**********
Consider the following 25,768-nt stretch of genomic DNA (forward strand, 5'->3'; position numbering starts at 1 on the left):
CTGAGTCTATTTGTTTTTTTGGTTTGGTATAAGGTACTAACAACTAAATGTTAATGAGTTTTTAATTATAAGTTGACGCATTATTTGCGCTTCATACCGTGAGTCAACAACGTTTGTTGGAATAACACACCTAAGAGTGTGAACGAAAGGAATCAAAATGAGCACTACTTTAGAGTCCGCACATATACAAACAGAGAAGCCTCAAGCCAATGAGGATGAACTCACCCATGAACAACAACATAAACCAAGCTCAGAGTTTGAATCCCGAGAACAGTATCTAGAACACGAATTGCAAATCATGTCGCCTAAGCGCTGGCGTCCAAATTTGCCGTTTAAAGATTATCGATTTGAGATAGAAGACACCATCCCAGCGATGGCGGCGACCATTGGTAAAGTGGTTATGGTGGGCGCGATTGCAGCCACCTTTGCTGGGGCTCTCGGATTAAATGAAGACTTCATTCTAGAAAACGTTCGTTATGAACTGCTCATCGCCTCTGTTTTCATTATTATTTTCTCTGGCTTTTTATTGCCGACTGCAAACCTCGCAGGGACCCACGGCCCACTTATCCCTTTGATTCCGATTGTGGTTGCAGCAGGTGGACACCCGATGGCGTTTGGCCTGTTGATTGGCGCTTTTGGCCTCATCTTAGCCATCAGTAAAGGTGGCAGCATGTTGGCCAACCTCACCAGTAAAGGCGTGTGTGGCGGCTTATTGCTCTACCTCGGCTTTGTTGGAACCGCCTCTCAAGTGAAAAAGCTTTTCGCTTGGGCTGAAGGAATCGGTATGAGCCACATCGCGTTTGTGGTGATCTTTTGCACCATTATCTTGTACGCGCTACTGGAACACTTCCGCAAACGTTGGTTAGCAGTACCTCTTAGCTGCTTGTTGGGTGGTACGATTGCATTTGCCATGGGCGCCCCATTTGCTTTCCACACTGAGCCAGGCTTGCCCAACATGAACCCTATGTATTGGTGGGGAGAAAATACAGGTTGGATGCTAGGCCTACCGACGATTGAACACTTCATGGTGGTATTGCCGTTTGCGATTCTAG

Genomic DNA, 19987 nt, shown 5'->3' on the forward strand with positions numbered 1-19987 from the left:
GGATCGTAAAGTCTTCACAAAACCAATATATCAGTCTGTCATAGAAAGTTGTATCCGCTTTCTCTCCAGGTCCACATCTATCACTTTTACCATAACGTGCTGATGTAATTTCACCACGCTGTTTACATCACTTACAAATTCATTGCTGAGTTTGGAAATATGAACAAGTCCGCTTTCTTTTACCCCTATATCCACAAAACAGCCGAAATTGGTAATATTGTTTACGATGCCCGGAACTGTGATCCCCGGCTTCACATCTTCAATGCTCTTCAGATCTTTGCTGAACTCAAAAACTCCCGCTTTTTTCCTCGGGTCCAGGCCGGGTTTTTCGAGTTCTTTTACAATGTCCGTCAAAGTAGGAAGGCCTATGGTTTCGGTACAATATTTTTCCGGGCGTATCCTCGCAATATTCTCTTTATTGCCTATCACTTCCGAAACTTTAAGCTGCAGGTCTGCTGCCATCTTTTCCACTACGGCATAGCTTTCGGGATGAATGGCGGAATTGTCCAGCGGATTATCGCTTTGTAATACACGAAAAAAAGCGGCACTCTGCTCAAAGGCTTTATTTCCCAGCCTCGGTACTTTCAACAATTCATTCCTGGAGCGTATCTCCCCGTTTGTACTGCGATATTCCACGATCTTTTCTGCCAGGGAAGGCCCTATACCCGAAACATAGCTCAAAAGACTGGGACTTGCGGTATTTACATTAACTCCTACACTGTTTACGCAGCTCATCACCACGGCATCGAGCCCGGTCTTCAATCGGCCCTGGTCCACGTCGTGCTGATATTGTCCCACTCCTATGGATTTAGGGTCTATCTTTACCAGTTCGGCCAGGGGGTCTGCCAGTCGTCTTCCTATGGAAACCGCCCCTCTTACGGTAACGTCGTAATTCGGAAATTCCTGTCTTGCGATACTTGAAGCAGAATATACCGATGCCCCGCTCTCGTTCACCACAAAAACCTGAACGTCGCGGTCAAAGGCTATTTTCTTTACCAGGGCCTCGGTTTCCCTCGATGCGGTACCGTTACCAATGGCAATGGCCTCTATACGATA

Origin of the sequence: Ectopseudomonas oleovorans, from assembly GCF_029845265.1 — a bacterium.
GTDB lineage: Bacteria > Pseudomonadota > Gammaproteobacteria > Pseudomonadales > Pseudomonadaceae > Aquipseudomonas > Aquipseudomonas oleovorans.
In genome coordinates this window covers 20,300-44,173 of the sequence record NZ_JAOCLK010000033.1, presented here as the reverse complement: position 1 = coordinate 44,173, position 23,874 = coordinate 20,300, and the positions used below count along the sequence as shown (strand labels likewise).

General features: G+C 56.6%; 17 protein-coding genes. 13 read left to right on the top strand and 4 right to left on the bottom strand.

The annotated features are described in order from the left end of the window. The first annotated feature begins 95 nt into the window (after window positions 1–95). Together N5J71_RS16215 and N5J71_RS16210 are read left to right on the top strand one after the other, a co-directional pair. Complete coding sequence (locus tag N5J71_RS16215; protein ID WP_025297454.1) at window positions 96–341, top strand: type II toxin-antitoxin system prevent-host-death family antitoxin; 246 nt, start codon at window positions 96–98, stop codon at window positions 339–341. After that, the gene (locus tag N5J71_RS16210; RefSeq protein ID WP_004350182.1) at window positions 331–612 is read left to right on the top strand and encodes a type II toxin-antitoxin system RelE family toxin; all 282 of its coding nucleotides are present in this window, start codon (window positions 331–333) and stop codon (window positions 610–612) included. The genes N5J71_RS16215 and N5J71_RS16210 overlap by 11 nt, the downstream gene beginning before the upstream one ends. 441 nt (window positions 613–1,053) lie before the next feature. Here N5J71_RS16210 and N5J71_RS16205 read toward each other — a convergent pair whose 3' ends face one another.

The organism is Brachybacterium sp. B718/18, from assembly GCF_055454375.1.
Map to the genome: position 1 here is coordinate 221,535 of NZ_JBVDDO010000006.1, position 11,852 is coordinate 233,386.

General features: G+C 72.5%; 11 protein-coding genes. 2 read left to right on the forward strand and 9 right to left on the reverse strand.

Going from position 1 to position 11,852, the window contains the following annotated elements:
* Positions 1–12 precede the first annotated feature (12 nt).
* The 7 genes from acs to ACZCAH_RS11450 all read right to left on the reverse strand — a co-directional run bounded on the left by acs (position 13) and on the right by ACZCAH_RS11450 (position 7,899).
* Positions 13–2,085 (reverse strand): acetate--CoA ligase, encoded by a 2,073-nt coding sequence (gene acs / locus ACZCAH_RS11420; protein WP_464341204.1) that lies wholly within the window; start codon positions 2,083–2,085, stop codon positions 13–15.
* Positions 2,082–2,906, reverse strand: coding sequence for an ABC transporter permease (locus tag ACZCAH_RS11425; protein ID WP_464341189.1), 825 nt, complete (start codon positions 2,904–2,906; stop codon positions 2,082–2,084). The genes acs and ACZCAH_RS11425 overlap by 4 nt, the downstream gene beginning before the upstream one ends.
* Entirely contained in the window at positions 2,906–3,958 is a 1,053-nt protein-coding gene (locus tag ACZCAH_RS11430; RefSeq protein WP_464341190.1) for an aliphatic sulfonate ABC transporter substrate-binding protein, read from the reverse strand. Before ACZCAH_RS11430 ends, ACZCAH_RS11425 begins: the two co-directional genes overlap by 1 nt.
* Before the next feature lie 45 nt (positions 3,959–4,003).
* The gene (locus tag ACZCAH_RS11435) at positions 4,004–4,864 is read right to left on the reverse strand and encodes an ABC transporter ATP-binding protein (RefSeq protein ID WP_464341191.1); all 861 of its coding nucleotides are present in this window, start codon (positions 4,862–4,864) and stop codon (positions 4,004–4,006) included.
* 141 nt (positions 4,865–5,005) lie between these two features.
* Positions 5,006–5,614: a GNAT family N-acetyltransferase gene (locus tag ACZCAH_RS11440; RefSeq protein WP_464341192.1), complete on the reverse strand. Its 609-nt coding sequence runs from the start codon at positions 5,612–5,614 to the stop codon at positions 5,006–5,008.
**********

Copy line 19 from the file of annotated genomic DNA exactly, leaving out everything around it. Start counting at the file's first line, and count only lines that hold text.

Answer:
* Before the next feature lie 45 nt (positions 3,959–4,003).